Food Standards Agency

The Food Standards Agency is a non-ministerial government department of the Government of the United Kingdom. It is responsible for protecting public health in relation to food in England, Wales and Northern Ireland. It is led by a board appointed to act in the public interest. Its headquarters are in London, with offices in York, Birmingham, Wales and Northern Ireland[1]. The agency had a national office in Scotland until the formation of Food Standards Scotland in April 2015.

Food Standards Agency
Welsh: Asiantaeth Safonau Bwyd
Food Standards Agency
Non-ministerial government department overview
Formed1 April 2000
JurisdictionEngland, Wales and Northern Ireland
HeadquartersPetty France,
London, SW1[1]
Annual budget£159.7 million (2009-2010) [2]
Non-ministerial government department executive
  • Heather Hancock, Chair
Websitewww.food.gov.uk

History

The Agency was created in 2001 based on a report by Professor James,[3] issued after several high-profile outbreaks and deaths from foodborne illness. It was felt that it was inappropriate to have one government department, the Ministry of Agriculture, Fisheries and Food, responsible for both the health of the farming and food processing industries and for food safety.

Uniquely for a UK Government department, the Food Standards Act gave the Agency the statutory right to publish the advice it gives to Ministers - and as a signal of its independence it declared that it would invariably do so. From its inception, the Agency declared that it would take no decisions about food policy except in open Board meetings accessible to the public. Since 2003, these meetings have been webcast live, enabling consumers to see the decision-making process in action. Each Board meeting concludes with a question and answer session in which web viewers can question the Board or its Executive directly.

In 2006, the Wine Standards Board merged with the FSA to take over responsibility for enforcing the EU wine regime in the UK.[4]

Formerly an executive agency of the FSA, the Meat Hygiene Service merged with the FSA in April 2010 to form a new operations group. The operations group has responsibility for the delivery of official controls.[5]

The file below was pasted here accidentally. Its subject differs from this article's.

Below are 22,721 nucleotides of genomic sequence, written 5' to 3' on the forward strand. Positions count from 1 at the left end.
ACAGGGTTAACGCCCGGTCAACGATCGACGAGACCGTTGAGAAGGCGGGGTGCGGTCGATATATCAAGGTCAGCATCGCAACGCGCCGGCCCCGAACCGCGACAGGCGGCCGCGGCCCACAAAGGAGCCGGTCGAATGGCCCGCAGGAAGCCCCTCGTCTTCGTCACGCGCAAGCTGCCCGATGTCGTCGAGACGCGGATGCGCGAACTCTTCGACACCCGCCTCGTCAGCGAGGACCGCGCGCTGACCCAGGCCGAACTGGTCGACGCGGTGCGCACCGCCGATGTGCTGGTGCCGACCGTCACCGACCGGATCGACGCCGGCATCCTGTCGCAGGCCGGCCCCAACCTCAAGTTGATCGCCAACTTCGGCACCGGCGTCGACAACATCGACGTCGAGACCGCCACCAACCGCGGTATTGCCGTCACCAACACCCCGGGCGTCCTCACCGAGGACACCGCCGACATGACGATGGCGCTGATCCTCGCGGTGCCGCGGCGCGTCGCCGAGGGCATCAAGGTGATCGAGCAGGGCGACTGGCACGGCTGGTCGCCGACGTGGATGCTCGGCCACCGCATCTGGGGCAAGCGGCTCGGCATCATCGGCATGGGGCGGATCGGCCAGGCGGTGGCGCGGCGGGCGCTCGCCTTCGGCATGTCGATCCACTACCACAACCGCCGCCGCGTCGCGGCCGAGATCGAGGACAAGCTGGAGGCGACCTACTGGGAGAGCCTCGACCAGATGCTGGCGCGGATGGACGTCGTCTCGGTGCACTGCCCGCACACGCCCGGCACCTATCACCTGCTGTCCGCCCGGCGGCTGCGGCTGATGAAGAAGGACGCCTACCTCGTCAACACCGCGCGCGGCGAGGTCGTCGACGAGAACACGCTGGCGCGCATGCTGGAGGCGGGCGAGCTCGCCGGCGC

Certain aspects of United Kingdom food labelling regulations in England were transferred from the Food Standards Agency to the Department for Environment, Food and Rural Affairs (Defra) on 1 September 2010.[6] In England, the Agency retains responsibility for food safety-related labelling issues, whereas the devolved Food Standards Agency offices in Wales and Northern Ireland are still responsible for all labelling and standards policy.

Nutrition policy, including nutrition labelling, in England and Wales was transferred from the Food Standards Agency to the Department of Health and Social Care in England and to the Welsh Government's Department of Health and Social Services on 1 October 2010.[7] The Food Standards Agency offices in Scotland and Northern Ireland have retained their responsibilities for nutrition policy.

Plans to create a new food standards body in Scotland were announced by Ministers in June 2012[8] and in January 2015 this new body was established through primary legislation. Food Standards Scotland took over from the FSA on 1 April 2015 as the public body responsible for food safety, food standards, nutrition, food labelling and meat inspection in Scotland.[9]

Structure

Sir John Krebs was the first Chair of the Food Standards Agency, until 2005. Dame Deirdre Hutton was Chair between 2005 and July 2009, followed by Jeff Rooker until July 2013. Tim Bennett, the former Deputy Chair, was appointed as interim Chair whilst a permanent appointment was made.[10] Heather Hancock was appointed the new Chair on 1 April 2016, for a three-year term, and reappointed for a further three year term from 1 April 2019. [11]